Training of Youthfulness
Kawaraban No. 10
by Kenji Shimizu
The idea that human being possess three kinds of ages was discussed in a recent magazine article.
I had already reflected on this issue and read the article with great interest. These three kinds of ages are the recorded age, the mental age, and the physical age. The recorded age cannot be changed, but mental and physical age could be changed depending on efforts spent, and the result could be a difference of about plus/minus 8 years between those two kinds of age and the recorded age.
Therefore between two persons with the same recorded age a maximum difference of 16 years could exist. And this matter actually could be experienced in daily life as well. There are people, whose face (outward appearance) looks quite juvenile, but whose physical strength is less than expected according to the recorded age, as well as vice versa. Human beings do not always correspond to their looks. In any case, in general it is considered better when the physical age is less than the recorded age. Everybody has the desire to keep youthfulness, but that is quite difficult.
Furthermore the following was reported in a magazine. A rich old man of over eighty years in a high social position would give up his money and his position and would start all over again if only he could feel 20-30 years younger. He talked about wishing to be young once again. Here we get a glance into the depths of the human heart, but finally it is an unreachable dream.
Recovering past months and years is as impossible as turning back the time; we are not able to change the recorded age, but there is the possibility to turn back the physical age depending on our efforts.
I think it is not necessary to reset the mental age by force. ‘Mental richness’ is indispensable in human life and it is an important key factor to reset the physical age.
Striving for mental perfection is comparable to something, which is bubbling over, and during this ‘kihaku (life energy) is shown. Precisely here the real human value will be decided, and, in fact, whether he possesses ‘ki’, which is able to use or not.
In developing such ‘ki’ Aikido proves to be extremely effective. In Aikido there is no specific age for starting to practice. Of course nothing is better than starting in your earlier years, but it is quite natural, that the way of living of every single human being is different. However, contrary to expectation there are many middle-aged people, who become aware of ‘lack of ki’. Even if you are aware of this and you are looking for something, it will not be easy to find it. If you only look for something amusing, you will find a lot of things in the world. But you will not really be satisfied.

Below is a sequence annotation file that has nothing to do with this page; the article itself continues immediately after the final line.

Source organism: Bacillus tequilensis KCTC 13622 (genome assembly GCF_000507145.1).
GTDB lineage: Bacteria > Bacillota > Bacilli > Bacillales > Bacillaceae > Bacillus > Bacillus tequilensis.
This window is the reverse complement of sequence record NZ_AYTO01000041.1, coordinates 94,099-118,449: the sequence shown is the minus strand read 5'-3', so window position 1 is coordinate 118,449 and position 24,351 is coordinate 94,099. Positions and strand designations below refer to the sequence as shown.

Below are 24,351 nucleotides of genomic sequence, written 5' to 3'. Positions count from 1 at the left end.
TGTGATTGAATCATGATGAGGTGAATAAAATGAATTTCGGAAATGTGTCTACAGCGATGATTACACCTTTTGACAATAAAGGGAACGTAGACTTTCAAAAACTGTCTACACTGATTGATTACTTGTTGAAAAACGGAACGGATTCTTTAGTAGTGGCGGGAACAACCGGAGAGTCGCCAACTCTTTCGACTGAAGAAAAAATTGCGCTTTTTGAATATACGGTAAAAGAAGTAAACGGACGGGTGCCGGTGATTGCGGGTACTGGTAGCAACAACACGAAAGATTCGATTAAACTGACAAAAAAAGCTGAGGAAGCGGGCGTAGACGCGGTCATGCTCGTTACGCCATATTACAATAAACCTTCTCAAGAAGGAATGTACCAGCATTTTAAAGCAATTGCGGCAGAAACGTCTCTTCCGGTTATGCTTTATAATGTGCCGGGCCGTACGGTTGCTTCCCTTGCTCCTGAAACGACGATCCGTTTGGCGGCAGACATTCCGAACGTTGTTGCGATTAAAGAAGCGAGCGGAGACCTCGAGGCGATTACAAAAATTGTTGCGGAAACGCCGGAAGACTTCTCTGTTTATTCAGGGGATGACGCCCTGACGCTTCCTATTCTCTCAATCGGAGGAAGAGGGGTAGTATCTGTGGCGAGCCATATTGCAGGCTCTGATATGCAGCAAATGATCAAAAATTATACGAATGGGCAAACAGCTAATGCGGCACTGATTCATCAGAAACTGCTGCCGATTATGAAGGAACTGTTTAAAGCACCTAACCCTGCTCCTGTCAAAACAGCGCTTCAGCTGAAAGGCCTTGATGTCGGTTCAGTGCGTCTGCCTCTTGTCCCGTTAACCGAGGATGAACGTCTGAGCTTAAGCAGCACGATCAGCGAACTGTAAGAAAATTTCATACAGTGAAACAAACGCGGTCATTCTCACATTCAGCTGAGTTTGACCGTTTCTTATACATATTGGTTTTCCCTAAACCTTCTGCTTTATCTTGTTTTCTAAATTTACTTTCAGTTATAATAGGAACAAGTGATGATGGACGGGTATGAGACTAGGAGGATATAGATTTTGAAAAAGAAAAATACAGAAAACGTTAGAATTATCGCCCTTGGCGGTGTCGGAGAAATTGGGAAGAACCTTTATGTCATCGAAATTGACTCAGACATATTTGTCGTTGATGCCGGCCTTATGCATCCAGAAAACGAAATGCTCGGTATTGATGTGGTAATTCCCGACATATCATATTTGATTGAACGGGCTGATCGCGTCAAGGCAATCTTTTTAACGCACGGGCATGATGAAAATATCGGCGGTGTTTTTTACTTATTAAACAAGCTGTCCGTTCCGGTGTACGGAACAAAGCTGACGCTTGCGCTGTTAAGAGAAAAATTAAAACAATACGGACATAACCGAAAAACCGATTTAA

The perfection of ki is independent of age. This is expressed by the following saying from the ‘Genshi Shiroku’ (four essays on language and will power), which occurs frequently in the speeches of the merited student of our Dojo, the professor emirate of Tokyo University , Kamata Shigeo:
“Those, who study in early days will achieve something.
Those, who study as adults, will keep their vitality to old age.
Those, who study in old age, will not pass away.“
That means, you should not stop learning or doing something, only because you are old. Everything has a beginning that starts with a first step, and it is absolutely necessary to proceed continuously.
Until begin of Showa period Budo was flourishing, but nowadays it shows a miserable existence. One reason that Budo nowadays has twisted to strange forms is also because of the change of the state of mind of the Japanese.
Aikido has become popular abroad, and perhaps foreigners today have a good understanding of the real nature of Budo. I think, we should not be driven by the delight of being a great economic power country. We should train our body and mind to become a great human power country, in which everybody lives a fulfilled spiritual life full of youthfulness.
© translated by Jennifer Reynolds and Peter Nawrot 04/2006